The Mighty Logo

What Helps Me Find Color When Depression Makes My World Gray

The most helpful emails in health
Browse our free newsletters

Editor's Note

If you’re looking for creative inspiration, check out the Daily Inspirations group on The Mighty.

If I could describe myself using one color, it would be gray. It’s always been gray, at least for as long as I can remember. Whenever doctors or therapists would ask me how I was feeling, my answer was always the same: “blah,” which to me equates to gray. Years and years of sadness, confusion, lack of interest and no motivation will do that to you — make you feel gray.

My favorite band, Dave Matthews Band, has a song called “Grey Street,” with the following notable lyrics:

“There’s an emptiness inside her
and she’d do anything to fill it in.
And though its red blood bleeding from her now
it feels like cold blue ice in her heart.
She feels like kicking out all the windows
and setting fire to this life, she would change everything about her, using colors bold and bright.
But all the colors mix together, to grey.
And it breaks her heart.”

I always felt a connection to this song, as it perfectly depicts how I normally feel, how I want to feel and the disappointment when everything ends up back the way it always is. There are so many difficult aspects of having a chronic illness. What causes it? How long will it last? I feel like all I’ve ever known is “blah,” so how do I know if I’m depressed or in remission? Why do I not care about my interests, or some days, anything at all? What are my triggers and what can I do to help myself when I’m down? The questions are endless.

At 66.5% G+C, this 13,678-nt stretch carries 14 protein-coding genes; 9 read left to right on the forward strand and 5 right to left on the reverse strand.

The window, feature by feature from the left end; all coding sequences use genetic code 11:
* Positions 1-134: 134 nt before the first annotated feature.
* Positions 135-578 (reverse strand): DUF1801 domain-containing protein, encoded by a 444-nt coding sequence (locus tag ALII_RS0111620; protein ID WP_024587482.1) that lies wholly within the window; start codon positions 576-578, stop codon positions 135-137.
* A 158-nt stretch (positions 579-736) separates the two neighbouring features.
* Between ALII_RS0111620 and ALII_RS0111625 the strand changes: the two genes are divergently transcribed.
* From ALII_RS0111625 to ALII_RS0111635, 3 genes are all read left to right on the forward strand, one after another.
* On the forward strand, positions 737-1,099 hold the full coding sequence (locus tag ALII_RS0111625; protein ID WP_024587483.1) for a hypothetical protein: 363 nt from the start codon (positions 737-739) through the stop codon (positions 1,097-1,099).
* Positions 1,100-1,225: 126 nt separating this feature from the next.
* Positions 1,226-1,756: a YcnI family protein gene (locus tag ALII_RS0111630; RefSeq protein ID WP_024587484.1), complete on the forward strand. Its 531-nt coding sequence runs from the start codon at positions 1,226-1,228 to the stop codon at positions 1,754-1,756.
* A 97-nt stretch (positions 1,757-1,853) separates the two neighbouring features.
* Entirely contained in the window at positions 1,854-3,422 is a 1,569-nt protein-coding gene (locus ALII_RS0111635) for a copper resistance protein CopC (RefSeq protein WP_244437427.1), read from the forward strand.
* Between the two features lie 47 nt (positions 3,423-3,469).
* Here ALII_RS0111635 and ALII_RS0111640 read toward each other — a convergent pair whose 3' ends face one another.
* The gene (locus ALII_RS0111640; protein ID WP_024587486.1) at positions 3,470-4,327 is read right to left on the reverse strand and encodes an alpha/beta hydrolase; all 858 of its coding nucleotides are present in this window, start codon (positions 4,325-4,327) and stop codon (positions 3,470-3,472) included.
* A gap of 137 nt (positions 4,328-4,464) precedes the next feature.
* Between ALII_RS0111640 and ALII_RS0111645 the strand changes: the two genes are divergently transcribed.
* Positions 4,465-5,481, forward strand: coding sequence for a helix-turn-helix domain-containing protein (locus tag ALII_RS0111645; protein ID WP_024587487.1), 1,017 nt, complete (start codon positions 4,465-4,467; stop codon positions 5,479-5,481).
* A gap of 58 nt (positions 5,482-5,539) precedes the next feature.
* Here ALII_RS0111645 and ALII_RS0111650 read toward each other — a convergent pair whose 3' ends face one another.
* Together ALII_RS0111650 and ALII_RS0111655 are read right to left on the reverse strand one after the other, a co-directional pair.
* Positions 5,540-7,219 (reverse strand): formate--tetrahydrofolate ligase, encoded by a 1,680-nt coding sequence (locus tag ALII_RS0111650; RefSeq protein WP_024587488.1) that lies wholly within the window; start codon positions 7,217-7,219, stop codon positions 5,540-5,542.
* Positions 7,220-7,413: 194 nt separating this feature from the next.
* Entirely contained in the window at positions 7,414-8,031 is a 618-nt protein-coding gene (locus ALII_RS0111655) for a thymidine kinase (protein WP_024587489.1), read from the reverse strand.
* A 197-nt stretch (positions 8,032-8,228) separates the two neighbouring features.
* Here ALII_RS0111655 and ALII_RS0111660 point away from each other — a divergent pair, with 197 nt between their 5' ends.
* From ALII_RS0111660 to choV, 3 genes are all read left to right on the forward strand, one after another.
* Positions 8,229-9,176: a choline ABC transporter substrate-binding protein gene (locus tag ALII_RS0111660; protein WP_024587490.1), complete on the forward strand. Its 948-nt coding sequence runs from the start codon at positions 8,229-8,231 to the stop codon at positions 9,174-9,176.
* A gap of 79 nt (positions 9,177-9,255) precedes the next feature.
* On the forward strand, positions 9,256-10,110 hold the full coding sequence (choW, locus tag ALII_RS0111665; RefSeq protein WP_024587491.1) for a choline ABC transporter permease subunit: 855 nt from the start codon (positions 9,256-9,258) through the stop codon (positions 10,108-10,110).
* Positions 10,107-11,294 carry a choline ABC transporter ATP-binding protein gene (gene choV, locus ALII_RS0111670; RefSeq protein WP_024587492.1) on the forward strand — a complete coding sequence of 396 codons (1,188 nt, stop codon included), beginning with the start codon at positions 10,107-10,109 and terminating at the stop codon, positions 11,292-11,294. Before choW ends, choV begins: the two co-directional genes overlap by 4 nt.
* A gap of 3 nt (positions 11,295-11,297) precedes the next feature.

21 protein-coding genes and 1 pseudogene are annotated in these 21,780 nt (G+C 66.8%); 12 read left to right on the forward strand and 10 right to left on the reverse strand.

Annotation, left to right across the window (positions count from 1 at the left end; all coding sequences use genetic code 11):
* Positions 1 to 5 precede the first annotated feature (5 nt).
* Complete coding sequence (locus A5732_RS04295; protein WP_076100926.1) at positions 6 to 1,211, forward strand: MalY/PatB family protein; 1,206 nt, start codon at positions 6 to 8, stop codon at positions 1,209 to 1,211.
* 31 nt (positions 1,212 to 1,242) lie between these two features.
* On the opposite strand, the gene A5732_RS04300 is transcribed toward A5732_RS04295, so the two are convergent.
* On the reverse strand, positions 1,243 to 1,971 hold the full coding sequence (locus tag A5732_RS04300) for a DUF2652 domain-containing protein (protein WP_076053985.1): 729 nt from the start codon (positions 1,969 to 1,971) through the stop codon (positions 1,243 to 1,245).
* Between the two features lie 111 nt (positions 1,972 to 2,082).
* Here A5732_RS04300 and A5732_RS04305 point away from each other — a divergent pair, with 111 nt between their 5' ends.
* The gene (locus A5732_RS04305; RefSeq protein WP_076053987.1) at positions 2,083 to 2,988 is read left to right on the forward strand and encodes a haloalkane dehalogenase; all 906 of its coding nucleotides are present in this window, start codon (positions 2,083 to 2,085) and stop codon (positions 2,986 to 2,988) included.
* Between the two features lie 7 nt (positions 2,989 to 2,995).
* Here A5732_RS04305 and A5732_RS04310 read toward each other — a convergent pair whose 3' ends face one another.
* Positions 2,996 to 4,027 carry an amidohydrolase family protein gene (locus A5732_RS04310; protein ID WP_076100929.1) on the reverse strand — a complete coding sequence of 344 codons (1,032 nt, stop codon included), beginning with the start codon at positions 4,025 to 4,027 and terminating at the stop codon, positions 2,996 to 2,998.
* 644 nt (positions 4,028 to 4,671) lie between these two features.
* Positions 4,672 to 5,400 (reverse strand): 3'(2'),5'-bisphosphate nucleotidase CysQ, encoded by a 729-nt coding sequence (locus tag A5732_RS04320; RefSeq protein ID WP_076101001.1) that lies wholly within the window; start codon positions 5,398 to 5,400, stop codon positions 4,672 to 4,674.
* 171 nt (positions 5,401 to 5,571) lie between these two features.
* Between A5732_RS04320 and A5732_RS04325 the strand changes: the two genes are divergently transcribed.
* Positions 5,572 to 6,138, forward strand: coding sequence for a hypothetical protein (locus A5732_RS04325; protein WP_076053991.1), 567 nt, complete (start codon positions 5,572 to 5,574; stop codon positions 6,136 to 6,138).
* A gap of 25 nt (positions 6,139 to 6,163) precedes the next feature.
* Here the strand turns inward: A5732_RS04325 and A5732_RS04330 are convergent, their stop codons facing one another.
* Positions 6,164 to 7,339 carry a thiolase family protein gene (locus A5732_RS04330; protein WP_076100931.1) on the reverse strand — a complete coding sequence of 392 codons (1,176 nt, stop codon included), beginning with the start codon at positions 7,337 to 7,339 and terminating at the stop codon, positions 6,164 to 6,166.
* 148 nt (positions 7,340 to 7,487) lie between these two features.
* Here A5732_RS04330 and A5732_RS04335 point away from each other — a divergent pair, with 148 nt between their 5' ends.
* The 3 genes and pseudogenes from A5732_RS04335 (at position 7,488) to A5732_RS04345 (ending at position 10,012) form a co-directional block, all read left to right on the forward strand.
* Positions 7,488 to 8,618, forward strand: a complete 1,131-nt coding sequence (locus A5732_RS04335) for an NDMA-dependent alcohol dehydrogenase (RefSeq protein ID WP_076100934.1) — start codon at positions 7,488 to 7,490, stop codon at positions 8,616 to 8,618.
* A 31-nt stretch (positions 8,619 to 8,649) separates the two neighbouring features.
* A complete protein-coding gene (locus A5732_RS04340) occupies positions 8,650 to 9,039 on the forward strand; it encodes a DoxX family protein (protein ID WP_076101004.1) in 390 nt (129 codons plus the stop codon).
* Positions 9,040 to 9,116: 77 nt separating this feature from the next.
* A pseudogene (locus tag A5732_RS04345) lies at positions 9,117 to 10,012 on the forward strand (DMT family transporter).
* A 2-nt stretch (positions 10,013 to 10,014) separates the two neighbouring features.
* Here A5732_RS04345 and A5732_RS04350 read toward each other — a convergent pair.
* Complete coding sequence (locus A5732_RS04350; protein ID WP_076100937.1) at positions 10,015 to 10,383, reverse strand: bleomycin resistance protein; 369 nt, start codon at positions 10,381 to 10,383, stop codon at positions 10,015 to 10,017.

One of the many difficult parts for me has been the fact that nothing I seem to do brings me any feeling, hope or emotion. There have been extremely long stretches of time between feeling even the slightest flicker of hope and interest, to the point that I feel like there’s nothing that can or will help me. This is an incredible despair that many of us face. We go through the motions of each day, knowing that it’s pretty much guaranteed we’ll feel the same, low, unenergized, uninterested feelings as the day and weeks and months and years before. We forget and almost accept that there were once things that brought us joy (and what were those things, anyway?) and believe we likely won’t ever find them again.

To us, one of the biggest wins we can encounter is finding something that sparks even the tiniest of feelings. And it’s usually something small and trivial, something that our families and friends and peers may question as to why this small thing is so important, meaningful and ultimately, represents hope.